Summary- Regeneration takes the pieces of you and turns them into something else. But what if a part of you didn't want to leave. What if your old self didn't agree with what you were doing? What if the animal within got out?
The Darkness Within Prologue (PG13)
The Darkness Within 1 (PG13)
The Darkness Within 2 (PG13)
The Darkness Within 3 (PG13)
The Darkness Within 4 (PG13)
The Darkness Within 5 (PG13)
The Darkness Within 6 (PG13)
As predicted by both Jack and the Doctor, Gwen and Owen were sulking in the Hub when the TARDIS materialised back in front of the tower.
As the travellers trundled out Owen gave them a nasty smirk.
“So the marvellous blue box didn’t manage to get you very far then, did it?”
“What are you talking about?” Jack shot as he ducked the irate Pterodactyl as it swooped overhead, incensed by the sound of the TARDIS.
“You were only gone five minutes,” Owen said with a healthy dose of sarcasm. “That gave you enough time to, I dunno, get down to the chippie in Splott?”
The Doctor rolled his eyes. “Time machine, Ewan. I could go to Mars and back and still only be five minutes.”
Gwen’s eyes widened. “So you actually went to
Toshiko nodded excitedly. “We met Henry Van Statten and got the information, apparently the dealer we want actually has a place here in
“So all that way for nothing,” Owen smiled and jammed his hands in his pocket. “Do you get air miles on that thing?”
“First up,” Jack said, starting to get annoyed at Owens’s constant sarcasm, “that thing’ is called the TARDIS and she is sentient. A little respect for the lady, please. Secondly, don’t you have some work you’re supposed to be doing?”
There was a moment of electricity in the air as Owen fumed at Jack’s authority, their eyes locked in a battle of wills. Jack, however, had stared down better and scarier men than Owen Harper and so it was Owen who looked away first.
“I’ll get the car ready,” Ianto said with a smooth smugness directed at the seething Owen.
The Doctor ran a hand through his hair and immediately wondered, with a sort of absent shame, whether he had messed it up. He shifted slightly to look into the reflective surface of the water tower.
Damn this incarnation was vain.
“Oi!” said the prisoner within. “You’d be vain too, if you were as gorgeous.” In a slightly more smug tone he added. “Rose thought I was sexy, foxy even.”
The Doctor bared his teeth at his reflection and concentrated hard on entering his own mind; it was like meditation only rather than concentrating on nothing, you focussed inwards. In a heartbeat he was inside his head and stalking towards the locked door, staring in at the man chained to the bed.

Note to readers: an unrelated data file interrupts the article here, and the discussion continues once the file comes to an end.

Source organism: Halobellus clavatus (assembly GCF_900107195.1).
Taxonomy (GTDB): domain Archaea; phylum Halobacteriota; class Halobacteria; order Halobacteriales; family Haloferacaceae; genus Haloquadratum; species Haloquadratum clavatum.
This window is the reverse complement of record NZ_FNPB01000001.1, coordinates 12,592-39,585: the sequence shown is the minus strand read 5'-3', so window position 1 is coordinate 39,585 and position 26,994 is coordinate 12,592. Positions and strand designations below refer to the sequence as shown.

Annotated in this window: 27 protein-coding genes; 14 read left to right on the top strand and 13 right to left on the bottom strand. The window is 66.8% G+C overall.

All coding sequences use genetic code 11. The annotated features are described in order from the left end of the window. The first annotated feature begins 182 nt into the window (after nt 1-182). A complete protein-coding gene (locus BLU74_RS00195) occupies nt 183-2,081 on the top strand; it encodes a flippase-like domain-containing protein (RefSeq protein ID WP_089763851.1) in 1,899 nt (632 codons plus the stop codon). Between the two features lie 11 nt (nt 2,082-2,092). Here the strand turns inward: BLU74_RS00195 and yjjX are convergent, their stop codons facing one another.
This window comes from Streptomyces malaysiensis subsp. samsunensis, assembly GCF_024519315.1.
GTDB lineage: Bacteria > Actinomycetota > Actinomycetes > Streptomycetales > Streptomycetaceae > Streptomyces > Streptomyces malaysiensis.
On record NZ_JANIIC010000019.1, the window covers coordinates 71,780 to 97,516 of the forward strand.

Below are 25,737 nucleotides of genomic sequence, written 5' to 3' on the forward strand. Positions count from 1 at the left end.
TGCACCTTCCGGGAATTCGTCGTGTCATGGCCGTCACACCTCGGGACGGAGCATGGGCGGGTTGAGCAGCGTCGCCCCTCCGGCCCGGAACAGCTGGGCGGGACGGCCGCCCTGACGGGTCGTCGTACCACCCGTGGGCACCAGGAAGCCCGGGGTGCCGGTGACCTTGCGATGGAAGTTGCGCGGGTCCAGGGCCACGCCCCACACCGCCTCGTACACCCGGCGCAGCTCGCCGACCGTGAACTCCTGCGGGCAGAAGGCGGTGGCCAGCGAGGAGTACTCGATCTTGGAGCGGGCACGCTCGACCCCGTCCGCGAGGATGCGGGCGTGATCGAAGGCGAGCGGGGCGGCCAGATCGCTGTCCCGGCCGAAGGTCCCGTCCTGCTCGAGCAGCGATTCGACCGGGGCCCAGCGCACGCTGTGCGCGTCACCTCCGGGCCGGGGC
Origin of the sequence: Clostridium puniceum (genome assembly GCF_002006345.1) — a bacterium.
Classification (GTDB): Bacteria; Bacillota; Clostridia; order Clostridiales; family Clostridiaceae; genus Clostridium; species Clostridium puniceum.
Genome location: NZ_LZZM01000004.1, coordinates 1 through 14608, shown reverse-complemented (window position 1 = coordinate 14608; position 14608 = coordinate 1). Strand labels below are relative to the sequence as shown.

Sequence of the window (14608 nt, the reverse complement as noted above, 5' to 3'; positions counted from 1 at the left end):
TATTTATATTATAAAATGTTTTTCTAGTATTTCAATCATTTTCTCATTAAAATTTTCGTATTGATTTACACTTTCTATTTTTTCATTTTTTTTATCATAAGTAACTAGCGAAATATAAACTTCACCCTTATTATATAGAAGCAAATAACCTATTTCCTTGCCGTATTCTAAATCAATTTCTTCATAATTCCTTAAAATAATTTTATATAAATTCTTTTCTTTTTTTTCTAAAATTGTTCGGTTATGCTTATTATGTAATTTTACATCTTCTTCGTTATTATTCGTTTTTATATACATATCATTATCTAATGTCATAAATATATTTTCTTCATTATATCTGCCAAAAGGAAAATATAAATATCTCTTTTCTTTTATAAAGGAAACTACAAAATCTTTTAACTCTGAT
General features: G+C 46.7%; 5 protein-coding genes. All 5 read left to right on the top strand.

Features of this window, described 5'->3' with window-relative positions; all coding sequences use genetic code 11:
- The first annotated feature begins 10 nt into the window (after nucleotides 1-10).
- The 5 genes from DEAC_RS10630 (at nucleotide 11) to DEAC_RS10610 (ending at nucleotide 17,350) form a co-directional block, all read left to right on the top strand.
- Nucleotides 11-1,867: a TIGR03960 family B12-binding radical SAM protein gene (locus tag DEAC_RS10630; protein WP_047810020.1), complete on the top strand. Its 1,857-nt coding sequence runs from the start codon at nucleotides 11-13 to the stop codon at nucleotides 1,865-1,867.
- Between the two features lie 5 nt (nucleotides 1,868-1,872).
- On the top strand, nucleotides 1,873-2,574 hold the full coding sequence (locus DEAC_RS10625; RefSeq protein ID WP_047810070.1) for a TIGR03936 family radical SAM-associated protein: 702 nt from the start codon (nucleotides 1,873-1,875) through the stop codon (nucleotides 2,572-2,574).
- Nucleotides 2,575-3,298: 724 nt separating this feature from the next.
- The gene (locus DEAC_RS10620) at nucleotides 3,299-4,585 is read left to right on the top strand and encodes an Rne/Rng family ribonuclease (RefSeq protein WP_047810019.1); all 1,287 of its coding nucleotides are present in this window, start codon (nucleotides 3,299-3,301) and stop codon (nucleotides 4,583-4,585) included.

He flicked the lock with a thought and stalked in, anger and annoyance written all over the once familiar chiselled features.
The tenth Doctor warily watched as his predecessor strode into the prison to glare at him. The ninth Doctor stood proudly over his bound victim.
“Problem?” the captive said in a jaunty tone.
The leather jacketed man folded his arms across his chest and pursed his lips. “We’re not going to talk about the fact that you’ve redecorated my bedroom, I’m not really into blue so much.”
“My room,” corrected the prisoner.
“My room,” the Doctor insisted. “We’ll leave the subject of Jack alone and try to ignore your fashion sense.” He leaned over and plucked at the pinstriped suit of his captive. He sneered in distaste as he knelt on the bed, blue eyes locking with brown.
“But we’ll get this clear, now, pretty boy. In walking away from her you gave up any rights to Rose. Reminding me that, for a time, you tried to take my place isn’t in your best interests. It makes me want to take out…various frustrations on you, all right?”
The bound Doctor swallowed. “Frustrations? Well, it hasn’t been that long, has it? You’re not exactly my type, I mean—uh, I’m sure you have many wonderful qualities which pass me by at the minute. And I’m sure that sanity is vastly overrated, I’m just saying it would be somewhat masturbatory to…”
“Shut up!” the Doctor rolled his eyes. “I’m not hitting on you and I don’t want to shag you. Dirty mind you got this time around.”
The Doctor tied to the bed raised an eyebrow. “Oh, and your thoughts on Rose were perfectly innocent?”
“I didn’t hear you complaining,” he shot back. “Especially that fantasy in the snooker room; blonde hair against green baize.”
The Doctors tried to outstare each other, a slight flush on each face as memories of the detailed fantasy flashed in their minds in vivid Technicolor.
The youngest Doctor cleared his throat. “Look, I promise to find a way to Rose. You’ve started the ball rolling, which, well done by the way.”
The older Doctor fought down the irrational surge of pride that he was impressed with himself.
“No, really it was inspired,” the tenth incarnation gushed. “I mean I never even thought of the rift as a potential doorway. It’s genius, of course. But now it is thought of and is possible, well. You could let me go back and sort out this Bilis bloke. What kind of a name is Bilis anyway? Sounds a bit much like bile to me, gross word ‘bile’. Anyway,” he took a deep breath. “I’ll get the dooda—whatsit thingy and, bam, open door to reality, get Rose back. Wha’d’ya say?”